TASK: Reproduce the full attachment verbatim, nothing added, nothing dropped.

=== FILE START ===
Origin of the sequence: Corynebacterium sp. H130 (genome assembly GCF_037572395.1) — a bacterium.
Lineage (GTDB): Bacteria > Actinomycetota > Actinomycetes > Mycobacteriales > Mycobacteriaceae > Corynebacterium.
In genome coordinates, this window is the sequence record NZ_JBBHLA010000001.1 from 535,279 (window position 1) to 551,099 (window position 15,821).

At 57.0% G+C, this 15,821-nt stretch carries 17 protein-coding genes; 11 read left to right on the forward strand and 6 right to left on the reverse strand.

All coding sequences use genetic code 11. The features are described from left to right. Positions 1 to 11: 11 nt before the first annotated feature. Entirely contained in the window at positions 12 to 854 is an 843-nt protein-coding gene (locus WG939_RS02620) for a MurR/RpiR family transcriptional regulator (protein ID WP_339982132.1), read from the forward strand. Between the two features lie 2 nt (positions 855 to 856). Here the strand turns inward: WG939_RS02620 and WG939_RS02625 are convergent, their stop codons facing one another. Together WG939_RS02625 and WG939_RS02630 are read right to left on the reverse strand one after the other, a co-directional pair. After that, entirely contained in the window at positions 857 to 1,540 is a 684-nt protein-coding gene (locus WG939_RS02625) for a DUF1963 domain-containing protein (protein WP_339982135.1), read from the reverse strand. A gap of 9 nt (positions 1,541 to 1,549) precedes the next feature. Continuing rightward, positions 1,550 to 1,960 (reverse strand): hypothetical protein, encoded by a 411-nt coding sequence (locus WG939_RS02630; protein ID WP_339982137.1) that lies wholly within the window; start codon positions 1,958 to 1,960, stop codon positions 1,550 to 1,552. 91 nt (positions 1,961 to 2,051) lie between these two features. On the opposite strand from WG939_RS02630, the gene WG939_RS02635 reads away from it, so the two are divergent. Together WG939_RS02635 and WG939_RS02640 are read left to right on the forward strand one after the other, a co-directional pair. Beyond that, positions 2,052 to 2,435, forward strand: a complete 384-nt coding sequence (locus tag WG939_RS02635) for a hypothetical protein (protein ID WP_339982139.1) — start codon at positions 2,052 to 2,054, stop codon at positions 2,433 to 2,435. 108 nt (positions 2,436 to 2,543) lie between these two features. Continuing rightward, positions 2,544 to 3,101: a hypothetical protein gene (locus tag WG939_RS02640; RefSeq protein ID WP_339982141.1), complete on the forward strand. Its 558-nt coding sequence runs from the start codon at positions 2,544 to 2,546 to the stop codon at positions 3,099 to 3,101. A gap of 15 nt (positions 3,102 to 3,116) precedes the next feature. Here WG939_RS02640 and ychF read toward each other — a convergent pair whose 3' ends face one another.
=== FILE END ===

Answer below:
Origin of the sequence: Corynebacterium sp. H130 (genome assembly GCF_037572395.1) — a bacterium.
Lineage (GTDB): Bacteria > Actinomycetota > Actinomycetes > Mycobacteriales > Mycobacteriaceae > Corynebacterium.
In genome coordinates, this window is the sequence record NZ_JBBHLA010000001.1 from 535,279 (window position 1) to 551,099 (window position 15,821).

At 57.0% G+C, this 15,821-nt stretch carries 17 protein-coding genes; 11 read left to right on the forward strand and 6 right to left on the reverse strand.

All coding sequences use genetic code 11. The features are described from left to right. Positions 1 to 11: 11 nt before the first annotated feature. Entirely contained in the window at positions 12 to 854 is an 843-nt protein-coding gene (locus WG939_RS02620) for a MurR/RpiR family transcriptional regulator (protein ID WP_339982132.1), read from the forward strand. Between the two features lie 2 nt (positions 855 to 856). Here the strand turns inward: WG939_RS02620 and WG939_RS02625 are convergent, their stop codons facing one another. Together WG939_RS02625 and WG939_RS02630 are read right to left on the reverse strand one after the other, a co-directional pair. After that, entirely contained in the window at positions 857 to 1,540 is a 684-nt protein-coding gene (locus WG939_RS02625) for a DUF1963 domain-containing protein (protein WP_339982135.1), read from the reverse strand. A gap of 9 nt (positions 1,541 to 1,549) precedes the next feature. Continuing rightward, positions 1,550 to 1,960 (reverse strand): hypothetical protein, encoded by a 411-nt coding sequence (locus WG939_RS02630; protein ID WP_339982137.1) that lies wholly within the window; start codon positions 1,958 to 1,960, stop codon positions 1,550 to 1,552. 91 nt (positions 1,961 to 2,051) lie between these two features. On the opposite strand from WG939_RS02630, the gene WG939_RS02635 reads away from it, so the two are divergent. Together WG939_RS02635 and WG939_RS02640 are read left to right on the forward strand one after the other, a co-directional pair. Beyond that, positions 2,052 to 2,435, forward strand: a complete 384-nt coding sequence (locus tag WG939_RS02635) for a hypothetical protein (protein ID WP_339982139.1) — start codon at positions 2,052 to 2,054, stop codon at positions 2,433 to 2,435. 108 nt (positions 2,436 to 2,543) lie between these two features. Continuing rightward, positions 2,544 to 3,101: a hypothetical protein gene (locus tag WG939_RS02640; RefSeq protein ID WP_339982141.1), complete on the forward strand. Its 558-nt coding sequence runs from the start codon at positions 2,544 to 2,546 to the stop codon at positions 3,099 to 3,101. A gap of 15 nt (positions 3,102 to 3,116) precedes the next feature. Here WG939_RS02640 and ychF read toward each other — a convergent pair whose 3' ends face one another.